The Problem with Definitions

Phoenix Jones patrols the streets of Seattle

The problem I face with crafting a workable definition of a real life superhero is that in order for the definition to be successful it must clearly identify and explain a very complex  movement of people in the most simplest of terms possible. This difficultly is only compounded by the fact that the movement’s own members still debate the nature of the movement.

Sure, the majority of the time identifying a real life superhero is very easy. If you see someone dressed as superhero while doing a good deed chances are they’re a real life superhero (RLSH). Take media darling, Phoenix Jones for example. This self-proclaimed RLSH patrols the streets of Seattle breaking up fights, harassing drug dealers, and stopping robberies all while dressed in a suit made from bulletproof material and stab plates. He is, without a doubt, a RLSH.

The problem with my definition becomes evident when examining individuals who don’t self-identify as a RLSH but otherwise fall within the definition’s parameters. Just look at Fray Tormenta, or “Friar Storm.” Fray Tormenta is a Mexican priest who supported an orphanage by being a luchador. Years of wrestling have taken a physical toll on the sixty something year old, who is now semi-retired from the sport. He did not wrestle for personal gain or notoriety but to support thousands of orphans. That’s right, thousands. Fray Tormenta claims to have had over two thousand children walk through doors of his orphanage.

Fray Tormenta: superhero, social wrestler, or just some guy in a costume?

His actions and sacrifices would be inspiring to any superhero, be they real or imagined. Not to mention that Fray Tormenta does wear a spandex suit that stands for something greater than himself (one of his children has even taken up the mantle as Fray Tormenta Jr.) but can we classify him as a RLSH?

This is where the definition begins to deteriorate. At first glance it looks like an open and shut case. However, Fray Tormenta isn’t emulating the superhero genre, but rather lucha libre. Plus, we must consider Fray Tormenta’s own words: “I don’t believe in Super Heroes. I believe in social responsibility. I’m no hero, I only do what God put me here to do.” If he doesn’t identify as a RLSH would it be appropriate to label him as such? Or maybe we should simply dismiss his words as modesty?

Fray Tormenta is just one of many costumed do-gooders my definition fails to address. Ultimately, I stand by my definition and dismiss outliers as an error in the model. I would prefer to address cases like Fray Tormenta as they come rather then to mire down my definition with an endless number of footnotes and qualifiers. To do so would essentially render it useless.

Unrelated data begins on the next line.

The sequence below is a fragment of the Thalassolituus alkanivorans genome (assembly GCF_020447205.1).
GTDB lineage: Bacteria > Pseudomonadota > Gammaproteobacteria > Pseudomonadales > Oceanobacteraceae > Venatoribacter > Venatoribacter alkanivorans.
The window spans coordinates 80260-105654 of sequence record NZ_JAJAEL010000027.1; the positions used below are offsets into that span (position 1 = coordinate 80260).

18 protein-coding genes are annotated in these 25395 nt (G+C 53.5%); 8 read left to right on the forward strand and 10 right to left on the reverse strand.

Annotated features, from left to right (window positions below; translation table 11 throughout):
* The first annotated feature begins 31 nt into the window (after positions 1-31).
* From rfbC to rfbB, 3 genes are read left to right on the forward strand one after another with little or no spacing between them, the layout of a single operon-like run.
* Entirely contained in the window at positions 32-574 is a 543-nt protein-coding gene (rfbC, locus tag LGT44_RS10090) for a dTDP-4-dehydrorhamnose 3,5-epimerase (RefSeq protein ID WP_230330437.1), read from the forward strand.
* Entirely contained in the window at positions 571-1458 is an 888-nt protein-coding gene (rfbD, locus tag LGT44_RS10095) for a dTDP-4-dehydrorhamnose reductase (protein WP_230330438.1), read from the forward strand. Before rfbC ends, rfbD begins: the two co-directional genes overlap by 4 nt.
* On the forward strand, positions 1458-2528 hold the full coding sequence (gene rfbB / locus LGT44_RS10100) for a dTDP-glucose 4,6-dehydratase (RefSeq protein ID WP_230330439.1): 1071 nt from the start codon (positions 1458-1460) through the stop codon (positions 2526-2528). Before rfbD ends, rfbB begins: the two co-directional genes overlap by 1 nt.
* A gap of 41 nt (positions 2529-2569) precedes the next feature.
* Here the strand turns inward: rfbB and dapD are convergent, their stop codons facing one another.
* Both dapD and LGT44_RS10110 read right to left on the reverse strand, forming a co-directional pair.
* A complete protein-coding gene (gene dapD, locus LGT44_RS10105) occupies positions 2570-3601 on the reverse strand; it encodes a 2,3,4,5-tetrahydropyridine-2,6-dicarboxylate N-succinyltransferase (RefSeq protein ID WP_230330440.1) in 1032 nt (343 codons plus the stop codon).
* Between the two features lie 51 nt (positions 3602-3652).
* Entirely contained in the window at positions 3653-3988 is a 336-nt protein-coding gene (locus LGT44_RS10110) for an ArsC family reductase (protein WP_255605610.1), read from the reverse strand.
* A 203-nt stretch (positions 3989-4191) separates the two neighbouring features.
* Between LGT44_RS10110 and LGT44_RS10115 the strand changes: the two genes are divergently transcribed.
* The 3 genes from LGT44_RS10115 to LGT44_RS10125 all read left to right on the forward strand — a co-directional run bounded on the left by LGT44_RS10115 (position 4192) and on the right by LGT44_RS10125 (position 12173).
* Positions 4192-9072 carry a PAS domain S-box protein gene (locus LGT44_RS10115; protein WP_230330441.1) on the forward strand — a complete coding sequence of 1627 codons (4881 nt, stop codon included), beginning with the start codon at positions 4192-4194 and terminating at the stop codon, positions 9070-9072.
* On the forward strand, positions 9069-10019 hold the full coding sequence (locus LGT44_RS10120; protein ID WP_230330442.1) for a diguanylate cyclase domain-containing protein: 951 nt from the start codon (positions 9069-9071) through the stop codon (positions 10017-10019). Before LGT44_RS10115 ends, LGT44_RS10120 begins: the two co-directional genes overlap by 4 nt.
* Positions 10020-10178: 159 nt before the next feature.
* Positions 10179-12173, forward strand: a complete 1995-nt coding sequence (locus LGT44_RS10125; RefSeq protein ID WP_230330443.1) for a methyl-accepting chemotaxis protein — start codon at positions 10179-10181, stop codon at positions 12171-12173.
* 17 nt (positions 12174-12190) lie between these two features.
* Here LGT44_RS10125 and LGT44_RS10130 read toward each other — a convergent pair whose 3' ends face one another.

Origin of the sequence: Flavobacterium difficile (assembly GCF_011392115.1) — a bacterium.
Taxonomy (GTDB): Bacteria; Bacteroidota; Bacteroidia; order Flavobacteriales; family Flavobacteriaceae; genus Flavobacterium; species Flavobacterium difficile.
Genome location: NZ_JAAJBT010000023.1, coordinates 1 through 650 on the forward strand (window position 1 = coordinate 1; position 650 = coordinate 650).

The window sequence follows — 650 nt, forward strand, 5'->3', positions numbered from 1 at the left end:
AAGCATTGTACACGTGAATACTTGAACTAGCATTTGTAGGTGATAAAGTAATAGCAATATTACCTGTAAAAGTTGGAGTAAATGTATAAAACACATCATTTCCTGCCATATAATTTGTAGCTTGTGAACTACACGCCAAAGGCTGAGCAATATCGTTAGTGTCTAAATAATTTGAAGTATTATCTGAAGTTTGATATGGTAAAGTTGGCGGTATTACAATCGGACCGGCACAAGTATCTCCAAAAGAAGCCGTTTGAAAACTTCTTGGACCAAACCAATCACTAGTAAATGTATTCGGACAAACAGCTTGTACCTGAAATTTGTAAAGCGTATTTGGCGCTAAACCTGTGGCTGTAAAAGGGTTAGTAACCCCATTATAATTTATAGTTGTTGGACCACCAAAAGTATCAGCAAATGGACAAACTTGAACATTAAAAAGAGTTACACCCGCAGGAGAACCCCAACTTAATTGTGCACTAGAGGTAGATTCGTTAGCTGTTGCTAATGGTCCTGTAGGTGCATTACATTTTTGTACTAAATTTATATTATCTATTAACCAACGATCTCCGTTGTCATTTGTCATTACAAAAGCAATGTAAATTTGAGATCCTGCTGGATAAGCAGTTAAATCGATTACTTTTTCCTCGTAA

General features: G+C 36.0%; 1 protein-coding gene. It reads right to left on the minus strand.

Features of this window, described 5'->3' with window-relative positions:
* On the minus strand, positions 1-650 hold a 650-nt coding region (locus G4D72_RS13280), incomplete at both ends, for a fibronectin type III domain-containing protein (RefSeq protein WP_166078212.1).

As for Fray Tormenta, I still consider him to be part of the RLSH movement. I just also consider him to be part of the movement of social wrestlers: a movement that I will discuss next time. But for now I want to hear what you think. Do you think that my definition should be allotted as much flexibility as I’ve allowed, or has my definition failed to adequately define the movement?

2 Responses to “The Problem with Definitions”

  1. 1 nojobyesmoney September 6, 2011 at 6:16 pm

    The problem is a bit contrived. A traditional super hero may do good deeds, but anyone can do so. Those who fight crime anonymously, without spotlight or praise, and do so without profit motive and at risk to their own life and limb are the masked vigilantes that are at the heart of this movement. Indeed, whether placing yourself on the line to prevent crime through deterrence, through intervention, or by solving criminal cases in front of a “Bat Computer”, you are engaged in bettering society.

    All the costumed donor marathons, masked can food drives, caped hospital visits, and other charity works in the world are great gifts of one’s time and efforts that can be done in masked or out. The masked crime fighter adheres to a code of conduct intended to protect society from its worst elements at potential cost of his or her own life. Willingness to make the ultimate sacrifice without personal gain. Willingness to lay down one’s own life so that another mother comes home to her child, another boy to his dog, another sister to her siblings. What more definition do you need?

    • 2 Daniel Amrhein September 12, 2011 at 7:12 pm

      I don’t disagree with you that this can be a very noble thing to do. Furthermore, I do not seek to take anything away from these individuals by defining them. However, this is an academic discussion of the movement and I can’t discus something if I can’t adequately define it.

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